Narnia for Adults– a new book by K. Alan Snyder

Alan Snyder, whose works we have linked to here before, has a new book about the effect of C. S. Lewis on modern America.

Here is his article talking about, specifically, the influence of Narnia:

Narnia for Adults (and Other Maturing People)

Nearly every Wednesday evening since last September, I’ve been teaching a class at my church on The Chronicles of Narnia. Using the traditional order, I’ve completed The Lion, the Witch, and the WardrobePrince CaspianThe Voyage of the Dawn Treader, and The Silver Chair. Last Wednesday, we began The Horse and His Boy.


When I started this spiritual journey (and that seems an appropriate description for it), I wondered if adults truly would see the depth C. S. Lewis put into what ostensibly are considered children’s books. I can say without a doubt that they do see and they do appreciate.

In my book, America Discovers C. S. Lewis, I conducted a survey of Lewis’s impact on Americans (at least those Americans who responded to the survey in 2014), and quite a few comments centered on the continuing influence of Narnia as people became adults. In reviewing some of those comments, I find them quite revealing.

For instance, one respondent who was, at that time, completing a doctoral degree, claimed, “Lewis is frequently on the tip of my tongue—his characters remain alive in my heart as friends and relatives—his lessons often spring to mind.” Specifically referring to Narnia, he (or she) added this: “As a doctoral student in theology, I often find connections to Puddleglum or Eustace at the heart of theological arguments.”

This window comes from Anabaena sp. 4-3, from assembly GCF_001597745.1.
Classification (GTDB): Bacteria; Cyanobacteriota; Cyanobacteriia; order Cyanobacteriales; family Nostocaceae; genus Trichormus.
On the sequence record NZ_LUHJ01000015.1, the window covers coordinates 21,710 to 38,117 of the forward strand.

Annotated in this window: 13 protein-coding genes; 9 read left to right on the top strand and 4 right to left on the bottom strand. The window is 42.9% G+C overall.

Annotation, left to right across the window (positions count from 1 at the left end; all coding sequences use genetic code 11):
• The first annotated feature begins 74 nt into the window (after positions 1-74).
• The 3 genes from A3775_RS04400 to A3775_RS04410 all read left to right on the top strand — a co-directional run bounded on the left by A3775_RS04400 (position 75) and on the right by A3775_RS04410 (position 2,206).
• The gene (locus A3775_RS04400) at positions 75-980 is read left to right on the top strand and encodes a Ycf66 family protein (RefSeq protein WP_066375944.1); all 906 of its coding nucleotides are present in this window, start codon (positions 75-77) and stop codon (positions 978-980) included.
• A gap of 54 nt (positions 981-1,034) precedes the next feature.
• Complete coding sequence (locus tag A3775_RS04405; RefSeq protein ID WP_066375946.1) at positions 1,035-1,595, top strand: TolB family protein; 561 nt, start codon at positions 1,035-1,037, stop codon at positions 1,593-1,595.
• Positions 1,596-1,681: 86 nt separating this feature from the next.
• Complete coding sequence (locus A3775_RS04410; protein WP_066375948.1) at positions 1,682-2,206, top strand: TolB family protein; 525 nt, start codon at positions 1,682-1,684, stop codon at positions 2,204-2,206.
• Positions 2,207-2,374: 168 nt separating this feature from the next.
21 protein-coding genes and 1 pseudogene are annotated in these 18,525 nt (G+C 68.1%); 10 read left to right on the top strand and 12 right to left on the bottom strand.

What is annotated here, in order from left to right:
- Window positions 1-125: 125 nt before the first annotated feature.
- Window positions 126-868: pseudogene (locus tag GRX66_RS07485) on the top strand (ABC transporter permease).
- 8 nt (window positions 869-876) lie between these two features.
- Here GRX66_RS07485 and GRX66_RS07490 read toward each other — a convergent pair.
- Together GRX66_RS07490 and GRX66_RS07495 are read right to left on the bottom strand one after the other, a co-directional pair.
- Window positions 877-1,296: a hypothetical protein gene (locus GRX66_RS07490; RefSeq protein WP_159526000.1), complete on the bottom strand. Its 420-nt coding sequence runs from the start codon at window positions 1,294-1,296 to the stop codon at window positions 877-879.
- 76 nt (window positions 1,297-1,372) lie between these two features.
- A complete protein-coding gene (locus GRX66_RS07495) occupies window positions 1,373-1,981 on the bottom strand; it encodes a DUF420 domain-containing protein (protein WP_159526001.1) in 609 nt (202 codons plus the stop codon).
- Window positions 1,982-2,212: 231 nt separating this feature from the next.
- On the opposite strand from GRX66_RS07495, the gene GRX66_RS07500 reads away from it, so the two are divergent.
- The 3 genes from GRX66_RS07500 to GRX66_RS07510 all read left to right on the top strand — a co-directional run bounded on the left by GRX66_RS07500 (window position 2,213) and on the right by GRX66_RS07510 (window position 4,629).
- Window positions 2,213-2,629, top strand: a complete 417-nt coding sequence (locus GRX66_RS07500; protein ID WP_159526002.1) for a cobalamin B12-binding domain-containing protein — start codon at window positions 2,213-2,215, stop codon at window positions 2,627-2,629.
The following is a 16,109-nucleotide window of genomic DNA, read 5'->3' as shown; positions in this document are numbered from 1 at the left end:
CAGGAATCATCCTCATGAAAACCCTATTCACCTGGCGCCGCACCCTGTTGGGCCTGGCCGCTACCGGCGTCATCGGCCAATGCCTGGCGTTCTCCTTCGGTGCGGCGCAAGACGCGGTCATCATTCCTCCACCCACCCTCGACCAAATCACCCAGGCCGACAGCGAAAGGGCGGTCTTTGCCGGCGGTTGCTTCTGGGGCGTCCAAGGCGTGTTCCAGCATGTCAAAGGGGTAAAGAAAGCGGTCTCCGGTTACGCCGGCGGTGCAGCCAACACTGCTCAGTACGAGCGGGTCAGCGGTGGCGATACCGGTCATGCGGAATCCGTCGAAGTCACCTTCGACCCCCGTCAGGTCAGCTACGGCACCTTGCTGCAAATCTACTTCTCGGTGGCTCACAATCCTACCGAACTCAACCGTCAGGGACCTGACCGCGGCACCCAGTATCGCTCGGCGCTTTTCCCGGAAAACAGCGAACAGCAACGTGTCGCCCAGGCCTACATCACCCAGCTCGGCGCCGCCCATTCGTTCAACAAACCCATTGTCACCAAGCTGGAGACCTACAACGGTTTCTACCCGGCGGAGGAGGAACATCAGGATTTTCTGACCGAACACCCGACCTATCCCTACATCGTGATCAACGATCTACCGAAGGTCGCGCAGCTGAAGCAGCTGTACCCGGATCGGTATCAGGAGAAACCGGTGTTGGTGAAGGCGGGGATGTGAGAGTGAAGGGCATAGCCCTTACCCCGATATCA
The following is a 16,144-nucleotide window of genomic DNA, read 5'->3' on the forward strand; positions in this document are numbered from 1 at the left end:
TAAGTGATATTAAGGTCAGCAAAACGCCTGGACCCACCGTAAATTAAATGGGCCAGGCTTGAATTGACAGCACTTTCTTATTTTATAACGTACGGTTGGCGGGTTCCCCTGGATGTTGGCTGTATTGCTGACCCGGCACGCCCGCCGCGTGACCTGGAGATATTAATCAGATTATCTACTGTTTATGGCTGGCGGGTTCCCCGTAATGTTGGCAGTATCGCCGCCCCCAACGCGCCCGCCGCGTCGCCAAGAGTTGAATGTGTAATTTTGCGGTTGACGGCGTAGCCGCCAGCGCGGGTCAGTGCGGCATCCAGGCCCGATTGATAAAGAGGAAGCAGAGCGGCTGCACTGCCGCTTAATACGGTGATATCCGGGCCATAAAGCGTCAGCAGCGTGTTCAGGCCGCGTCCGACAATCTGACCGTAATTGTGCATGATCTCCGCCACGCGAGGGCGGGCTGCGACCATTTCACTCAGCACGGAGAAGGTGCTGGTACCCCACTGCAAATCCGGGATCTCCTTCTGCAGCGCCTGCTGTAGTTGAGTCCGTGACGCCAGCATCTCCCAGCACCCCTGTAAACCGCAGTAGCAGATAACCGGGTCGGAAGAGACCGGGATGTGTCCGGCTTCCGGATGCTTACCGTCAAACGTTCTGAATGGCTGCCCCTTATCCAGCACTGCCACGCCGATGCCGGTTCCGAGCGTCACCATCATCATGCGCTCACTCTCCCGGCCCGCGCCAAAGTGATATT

Read more…

See America Discovers C. S. Lewis on Amazon

One thought on “Narnia for Adults– a new book by K. Alan Snyder

  1. Thank you for this! I wonder how many of us first read Narnia as adults? (My college roommate read the boxed set I bought while visiting (if I recall correctly) a charismatic Anglican church, before I did.) Or for that matter The Hobbit, George MacDonald’s children’s novel and fairytales, and any of Madeleine L’Engle’s ‘Kairos series’? Or again (dear to Lewis) Edith Nesbit? (Charles Williams was already grown-up when her Amulet appeared, and seems to have enjoyed it.) Lewis is also, variously in essays, letters, reported conversation, a great one for encouraging adults not to feel shy about reading children’s books: a good book is a good book (see what you think!).

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